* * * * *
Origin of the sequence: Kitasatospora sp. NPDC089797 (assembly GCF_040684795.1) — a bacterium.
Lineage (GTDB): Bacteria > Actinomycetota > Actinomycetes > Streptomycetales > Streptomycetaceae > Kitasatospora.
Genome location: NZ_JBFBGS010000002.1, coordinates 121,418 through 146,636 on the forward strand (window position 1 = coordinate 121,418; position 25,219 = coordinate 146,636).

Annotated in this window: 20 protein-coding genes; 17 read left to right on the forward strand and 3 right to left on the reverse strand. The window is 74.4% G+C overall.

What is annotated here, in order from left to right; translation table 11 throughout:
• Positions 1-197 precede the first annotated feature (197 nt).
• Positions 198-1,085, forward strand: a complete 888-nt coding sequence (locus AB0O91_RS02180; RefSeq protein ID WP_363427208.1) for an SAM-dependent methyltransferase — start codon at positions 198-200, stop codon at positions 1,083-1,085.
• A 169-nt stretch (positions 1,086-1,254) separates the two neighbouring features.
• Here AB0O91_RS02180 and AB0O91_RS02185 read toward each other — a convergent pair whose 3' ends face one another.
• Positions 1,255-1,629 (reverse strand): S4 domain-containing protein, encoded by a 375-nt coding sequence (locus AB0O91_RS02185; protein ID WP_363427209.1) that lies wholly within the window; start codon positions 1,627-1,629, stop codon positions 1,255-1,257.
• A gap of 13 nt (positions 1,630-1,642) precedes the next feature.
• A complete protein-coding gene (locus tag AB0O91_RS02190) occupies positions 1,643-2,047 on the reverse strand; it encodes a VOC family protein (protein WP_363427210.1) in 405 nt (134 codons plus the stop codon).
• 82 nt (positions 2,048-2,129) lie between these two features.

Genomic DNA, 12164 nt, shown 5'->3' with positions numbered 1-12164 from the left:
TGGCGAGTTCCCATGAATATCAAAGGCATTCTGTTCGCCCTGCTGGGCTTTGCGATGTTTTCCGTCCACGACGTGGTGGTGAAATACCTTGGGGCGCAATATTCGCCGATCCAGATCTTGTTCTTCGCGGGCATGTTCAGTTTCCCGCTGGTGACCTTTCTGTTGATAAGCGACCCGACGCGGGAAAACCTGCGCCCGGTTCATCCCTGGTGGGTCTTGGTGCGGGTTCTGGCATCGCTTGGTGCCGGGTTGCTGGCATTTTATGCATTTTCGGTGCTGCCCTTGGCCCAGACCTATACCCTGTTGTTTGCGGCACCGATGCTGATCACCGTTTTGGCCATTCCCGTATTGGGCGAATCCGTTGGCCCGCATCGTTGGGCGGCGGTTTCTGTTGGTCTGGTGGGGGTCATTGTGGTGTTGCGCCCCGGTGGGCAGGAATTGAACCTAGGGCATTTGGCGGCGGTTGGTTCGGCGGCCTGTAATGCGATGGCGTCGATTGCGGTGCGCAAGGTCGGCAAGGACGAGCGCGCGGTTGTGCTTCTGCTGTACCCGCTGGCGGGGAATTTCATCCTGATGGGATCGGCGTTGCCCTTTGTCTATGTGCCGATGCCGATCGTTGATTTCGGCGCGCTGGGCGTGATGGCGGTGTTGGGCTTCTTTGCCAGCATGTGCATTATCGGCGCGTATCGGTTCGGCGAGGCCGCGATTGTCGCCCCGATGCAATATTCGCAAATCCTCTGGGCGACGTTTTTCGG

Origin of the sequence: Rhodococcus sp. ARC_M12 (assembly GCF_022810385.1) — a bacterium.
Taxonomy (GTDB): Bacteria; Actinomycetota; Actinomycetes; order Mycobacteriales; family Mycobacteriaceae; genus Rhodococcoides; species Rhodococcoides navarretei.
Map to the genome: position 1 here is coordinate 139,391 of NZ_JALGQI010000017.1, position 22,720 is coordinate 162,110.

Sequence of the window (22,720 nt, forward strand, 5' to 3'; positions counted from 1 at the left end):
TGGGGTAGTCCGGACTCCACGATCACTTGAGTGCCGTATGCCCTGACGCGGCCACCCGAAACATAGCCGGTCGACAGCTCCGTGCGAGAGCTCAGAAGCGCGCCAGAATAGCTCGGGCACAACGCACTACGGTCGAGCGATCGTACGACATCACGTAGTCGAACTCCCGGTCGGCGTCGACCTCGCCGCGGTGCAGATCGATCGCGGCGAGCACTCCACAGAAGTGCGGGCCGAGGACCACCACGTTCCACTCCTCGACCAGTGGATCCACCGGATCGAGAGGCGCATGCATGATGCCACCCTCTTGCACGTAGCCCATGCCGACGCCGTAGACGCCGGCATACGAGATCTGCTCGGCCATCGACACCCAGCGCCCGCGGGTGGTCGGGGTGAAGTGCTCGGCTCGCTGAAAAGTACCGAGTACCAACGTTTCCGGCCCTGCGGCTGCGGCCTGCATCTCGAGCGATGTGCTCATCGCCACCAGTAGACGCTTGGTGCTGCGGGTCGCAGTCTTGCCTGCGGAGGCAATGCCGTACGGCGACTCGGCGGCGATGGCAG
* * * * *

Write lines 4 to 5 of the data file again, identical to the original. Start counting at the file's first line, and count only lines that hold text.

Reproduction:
Annotated in this window: 20 protein-coding genes; 17 read left to right on the forward strand and 3 right to left on the reverse strand. The window is 74.4% G+C overall.

What is annotated here, in order from left to right; translation table 11 throughout: